By Andrew Baxter
Looking at some of the comments on Twitter, and on the Telegraph and Argus website, I think a certain (minority, I must add) section of the Valley Parade support does need to put Sunday’s disappointing performance into context.
Now while I was unable to watch the game on Sunday (I’m currently doing a degree in Stirling, some 230 miles away from Valley Parade), I have been reliably informed that it was a very poor game in general. Sky Sports News described it as “feisty”. I can imagine several stronger words were used by the 14,000 plus there on Sunday. Without spending the rest of this piece ranting at Darren Drysdale, I can only summarise that his performance was nothing short of diabolical.
But that doesn’t hide the fact that we lost. Nevertheless, it was our second defeat in 11 games, our first home loss, and our first defeat in all competitions for six weeks.
So let’s put this game into perspective. We lost to a Tranmere side that came to Valley Parade with a plan, and the plan worked. Fair play to them. But this doesn’t mean that City’s squad is poor, or that the team are suddenly no longer play off quality. We know what this squad can do. Wigan, Arsenal and Aston Villa prove that this squad can, on their day, beat anyone and everyone. It would be ridiculous to suggest that City should be expected to go the rest of the season unbeaten, we will lose, but then again so will every other team.
It is during times like these, therefore, that we as supporters must support the manager. If, at the start of the season, someone had told me that City would be fourth in the league, four points above seventh place, and with impressive victories against the likes of Sheffield United and Brentford under our belts, I would have told them that they were being wildly optimistic, and perhaps a bit silly. But no, that is the case so far.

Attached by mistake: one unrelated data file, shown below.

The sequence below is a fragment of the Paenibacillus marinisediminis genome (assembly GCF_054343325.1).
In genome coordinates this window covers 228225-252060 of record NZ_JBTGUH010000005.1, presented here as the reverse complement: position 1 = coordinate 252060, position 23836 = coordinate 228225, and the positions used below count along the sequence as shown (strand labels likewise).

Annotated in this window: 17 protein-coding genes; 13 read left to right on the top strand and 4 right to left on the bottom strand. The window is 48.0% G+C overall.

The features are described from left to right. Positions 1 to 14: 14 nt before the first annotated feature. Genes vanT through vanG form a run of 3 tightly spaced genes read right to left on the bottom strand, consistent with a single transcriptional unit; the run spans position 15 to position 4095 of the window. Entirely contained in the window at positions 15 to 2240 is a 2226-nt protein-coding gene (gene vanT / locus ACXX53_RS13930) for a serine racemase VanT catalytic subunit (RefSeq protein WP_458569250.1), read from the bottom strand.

Remember, we lost on Sunday with only one recognised centre-back playing. In addition, we played without our leading goalscorer (and arguably best player), with Mark Yeates performing in a slightly unorthodox position in what was essentially a makeshift formation.
With Rory McArdle and Nahki Wells to return soon, and with the likes of Caleb Folan and Matthew Bates slowly picking up fitness and gelling with the rest of the squad, it is harsh to criticise the team for what has essentially been a very impressive start to the season. One defeat does not signal the end of the world, and I have full faith in Phil Parkinson and Steve Parkin to get the team to bounce back from a disappointing performance and quickly improve ahead of a tricky run of games.